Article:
They are also working with him on giving him all the sensory input he’s seeking (vestibular and proprioception) and encourage him in the areas he avoids (visual, auditory, and tactile). I’m not exactly sure of all that they do but I know the highlights include a light show, cocoon   swing, water balloons, shaving cream, animal band, and balls. He runs out to me after every session, excited to tell me he did good and had fun. It’s been a huge blessing to have these therapists who are so good at their job in our lives. (And thank you insurance for picking up most of the cost!) 

Finally, he’s in counseling therapy every other week to try to help with his anxiety. At this stage, it’s mostly his therapist giving up tips and suggestions of things to try. Most have not worked but we are still plugging away, knowing his age and maturity is the biggest thing holding him back. I’m not sure if we’ll continue every other week or take a break until he matures a bit, but for now, since insurance is covering it, we’ll keep going. 

End of 3 Year Preschool

We had a great first year of homeschooling! One of the good things about homeschooling, is that we can keep going, so there’s no large gap to fill when we “start back” in the fall. This summer, we have been pretty consistent with our 2 mornings a week schedule we kept up during the school year, and plan to keep it up, with maybe a 1-2 week break before jumping into pre-k. We have stopped the regular curriculum, and instead, I’m pulling from Pinterest and some of my classroom teacher stuff to zone in on the things he needs more work on (handwriting, counting, and alphabet/sounds).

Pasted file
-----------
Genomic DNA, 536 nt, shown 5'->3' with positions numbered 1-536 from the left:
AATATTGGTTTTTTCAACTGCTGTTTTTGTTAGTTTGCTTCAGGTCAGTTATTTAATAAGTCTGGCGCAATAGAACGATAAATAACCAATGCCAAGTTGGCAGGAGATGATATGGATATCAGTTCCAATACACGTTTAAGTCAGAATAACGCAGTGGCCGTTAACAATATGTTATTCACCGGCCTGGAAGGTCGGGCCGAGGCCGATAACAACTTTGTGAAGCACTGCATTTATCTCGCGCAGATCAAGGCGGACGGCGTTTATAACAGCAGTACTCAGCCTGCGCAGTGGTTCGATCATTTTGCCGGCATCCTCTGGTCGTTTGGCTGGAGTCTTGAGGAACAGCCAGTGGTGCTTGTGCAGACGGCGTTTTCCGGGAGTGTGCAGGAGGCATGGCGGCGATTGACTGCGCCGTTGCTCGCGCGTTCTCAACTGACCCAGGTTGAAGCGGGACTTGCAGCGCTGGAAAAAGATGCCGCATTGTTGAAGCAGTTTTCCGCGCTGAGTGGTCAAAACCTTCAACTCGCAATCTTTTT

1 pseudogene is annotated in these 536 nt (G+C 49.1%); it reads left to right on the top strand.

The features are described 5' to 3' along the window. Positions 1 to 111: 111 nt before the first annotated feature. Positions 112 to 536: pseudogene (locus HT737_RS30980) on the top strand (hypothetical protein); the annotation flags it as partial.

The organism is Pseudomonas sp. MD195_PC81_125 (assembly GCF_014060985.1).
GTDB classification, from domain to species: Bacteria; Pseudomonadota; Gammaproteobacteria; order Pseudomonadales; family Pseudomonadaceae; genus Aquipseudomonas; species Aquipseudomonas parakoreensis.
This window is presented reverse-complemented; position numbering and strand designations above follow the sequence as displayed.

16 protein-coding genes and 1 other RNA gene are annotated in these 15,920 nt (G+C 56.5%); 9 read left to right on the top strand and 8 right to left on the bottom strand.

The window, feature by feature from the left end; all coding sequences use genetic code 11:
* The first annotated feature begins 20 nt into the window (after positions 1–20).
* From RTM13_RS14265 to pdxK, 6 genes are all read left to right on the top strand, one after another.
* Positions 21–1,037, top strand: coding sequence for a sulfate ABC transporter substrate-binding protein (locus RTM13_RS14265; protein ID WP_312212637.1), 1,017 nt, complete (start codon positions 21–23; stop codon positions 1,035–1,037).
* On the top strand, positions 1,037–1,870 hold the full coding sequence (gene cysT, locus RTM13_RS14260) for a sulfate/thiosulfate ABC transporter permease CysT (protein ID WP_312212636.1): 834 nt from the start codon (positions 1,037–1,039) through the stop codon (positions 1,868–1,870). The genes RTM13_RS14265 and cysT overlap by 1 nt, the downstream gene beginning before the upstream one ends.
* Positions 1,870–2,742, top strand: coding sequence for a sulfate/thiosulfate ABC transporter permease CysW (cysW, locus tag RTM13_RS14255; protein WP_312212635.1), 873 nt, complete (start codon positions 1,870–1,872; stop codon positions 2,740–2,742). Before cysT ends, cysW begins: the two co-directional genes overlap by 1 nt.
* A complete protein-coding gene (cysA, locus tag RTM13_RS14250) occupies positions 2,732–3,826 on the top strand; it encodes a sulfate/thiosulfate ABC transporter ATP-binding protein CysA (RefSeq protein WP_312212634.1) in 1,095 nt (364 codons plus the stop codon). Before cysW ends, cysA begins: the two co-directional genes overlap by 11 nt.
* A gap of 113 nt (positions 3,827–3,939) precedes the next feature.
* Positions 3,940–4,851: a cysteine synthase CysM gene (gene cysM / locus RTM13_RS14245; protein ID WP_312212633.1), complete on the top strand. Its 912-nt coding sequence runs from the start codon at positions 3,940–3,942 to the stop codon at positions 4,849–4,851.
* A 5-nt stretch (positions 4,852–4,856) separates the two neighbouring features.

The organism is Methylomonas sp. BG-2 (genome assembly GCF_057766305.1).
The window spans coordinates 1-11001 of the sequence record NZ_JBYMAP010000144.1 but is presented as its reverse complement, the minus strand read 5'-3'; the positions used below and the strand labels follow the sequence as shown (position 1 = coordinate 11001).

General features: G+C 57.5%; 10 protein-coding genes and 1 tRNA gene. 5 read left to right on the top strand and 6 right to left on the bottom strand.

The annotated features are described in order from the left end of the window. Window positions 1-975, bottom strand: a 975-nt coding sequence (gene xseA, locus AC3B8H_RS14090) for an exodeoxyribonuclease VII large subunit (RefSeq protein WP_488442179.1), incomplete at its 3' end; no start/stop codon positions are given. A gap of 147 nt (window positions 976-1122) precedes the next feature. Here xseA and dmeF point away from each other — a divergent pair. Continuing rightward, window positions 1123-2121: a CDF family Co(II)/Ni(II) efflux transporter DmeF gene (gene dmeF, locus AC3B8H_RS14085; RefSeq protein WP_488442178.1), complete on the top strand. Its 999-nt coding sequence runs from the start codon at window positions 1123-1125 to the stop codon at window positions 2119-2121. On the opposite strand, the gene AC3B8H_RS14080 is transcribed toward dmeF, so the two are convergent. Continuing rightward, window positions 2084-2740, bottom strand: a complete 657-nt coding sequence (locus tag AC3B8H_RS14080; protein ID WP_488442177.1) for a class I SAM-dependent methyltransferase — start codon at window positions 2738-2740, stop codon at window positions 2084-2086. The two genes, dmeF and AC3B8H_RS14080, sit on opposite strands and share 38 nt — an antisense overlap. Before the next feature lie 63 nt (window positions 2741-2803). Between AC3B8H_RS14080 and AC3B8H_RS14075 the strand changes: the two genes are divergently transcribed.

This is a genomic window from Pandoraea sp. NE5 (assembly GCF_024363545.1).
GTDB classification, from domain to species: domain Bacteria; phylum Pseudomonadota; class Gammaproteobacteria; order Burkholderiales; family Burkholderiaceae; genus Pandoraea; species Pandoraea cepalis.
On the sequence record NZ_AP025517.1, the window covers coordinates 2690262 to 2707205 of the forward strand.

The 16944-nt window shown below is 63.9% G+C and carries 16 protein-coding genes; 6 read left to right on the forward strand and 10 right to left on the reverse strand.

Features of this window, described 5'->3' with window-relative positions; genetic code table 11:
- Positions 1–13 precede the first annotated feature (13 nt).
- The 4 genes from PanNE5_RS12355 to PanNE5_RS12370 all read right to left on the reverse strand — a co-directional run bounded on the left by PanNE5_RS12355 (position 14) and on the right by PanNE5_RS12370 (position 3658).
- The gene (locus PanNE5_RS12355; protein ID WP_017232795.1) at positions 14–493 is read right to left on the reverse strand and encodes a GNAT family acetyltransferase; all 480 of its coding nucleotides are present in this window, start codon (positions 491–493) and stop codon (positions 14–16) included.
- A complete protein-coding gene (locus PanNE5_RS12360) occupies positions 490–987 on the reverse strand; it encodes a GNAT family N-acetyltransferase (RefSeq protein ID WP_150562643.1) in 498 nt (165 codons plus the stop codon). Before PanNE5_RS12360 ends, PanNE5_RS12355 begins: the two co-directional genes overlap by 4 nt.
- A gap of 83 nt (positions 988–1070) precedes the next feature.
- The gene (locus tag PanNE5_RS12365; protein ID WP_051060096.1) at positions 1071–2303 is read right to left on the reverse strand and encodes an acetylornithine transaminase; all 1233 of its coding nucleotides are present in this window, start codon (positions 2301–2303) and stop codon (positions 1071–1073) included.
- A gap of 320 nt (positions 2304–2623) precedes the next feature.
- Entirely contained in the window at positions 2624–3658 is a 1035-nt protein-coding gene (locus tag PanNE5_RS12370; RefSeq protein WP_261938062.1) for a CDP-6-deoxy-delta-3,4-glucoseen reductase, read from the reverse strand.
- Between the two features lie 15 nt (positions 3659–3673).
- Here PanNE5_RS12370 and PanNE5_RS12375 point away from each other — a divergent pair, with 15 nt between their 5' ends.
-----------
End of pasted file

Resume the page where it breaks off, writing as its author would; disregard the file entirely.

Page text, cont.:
This post is mostly for my records, so I can look back and remember all he learned in his first year of preschool. 

All colors (though he still sometimes confuses pink and purple…boy problem? Lol) 

Shapes–circle, triangle, oval, square, rectangle, heart, star, cross

How to count to 50 (but he still struggles with 15/16/17…)

Starting to count by 2s

How to count backward from 10 (maybe more?)

Good one to one correspondence when counting objects

Recognizes number to 30 but still struggles with 11, 12, and 13. Also struggles to put this skill to use outside of our school time but he’s getting there. 

Almost all upper and lowercase letters. Exceptions are Gg, Hh, Nn, Qq and he still confuses b, d, and p. 

He can match about 1/2 the letter sounds. (For example if I say point to the picture that starts with p-p-p P, he can do it. I can’t point to a picture and expect him to tell me what it starts with…) 

Many opposites

How to follow 2 step directions

Book awareness (front, back, left to right, etc)

Can identify Michigan and Florida on a US map, he can identify the United States on a world map

Can identify the US flag and knows it has 50 stars and 13 stripes

He has great gross motor skills. He can run, jump, throw, balance… His fine motor skills are also pretty good; however, his pencil grasp, though improving, is still at the level of an 2-3 year old. This is a “symptom” of his sensory processing disorder and he’s getting help every week in OT to help him catch up. 

In the coming weeks, I’ll be posting about our routine and curriculum for the fall. I’m super excited about it. I’ve done a ton of research, scoured the internet for the best deals, and put together a pretty amazing curriculum that is focused on his learning strengths. 😊

Starting Therapies

This past month has been extremely busy and full of appointments. Before I explain all the appointments, let me back up…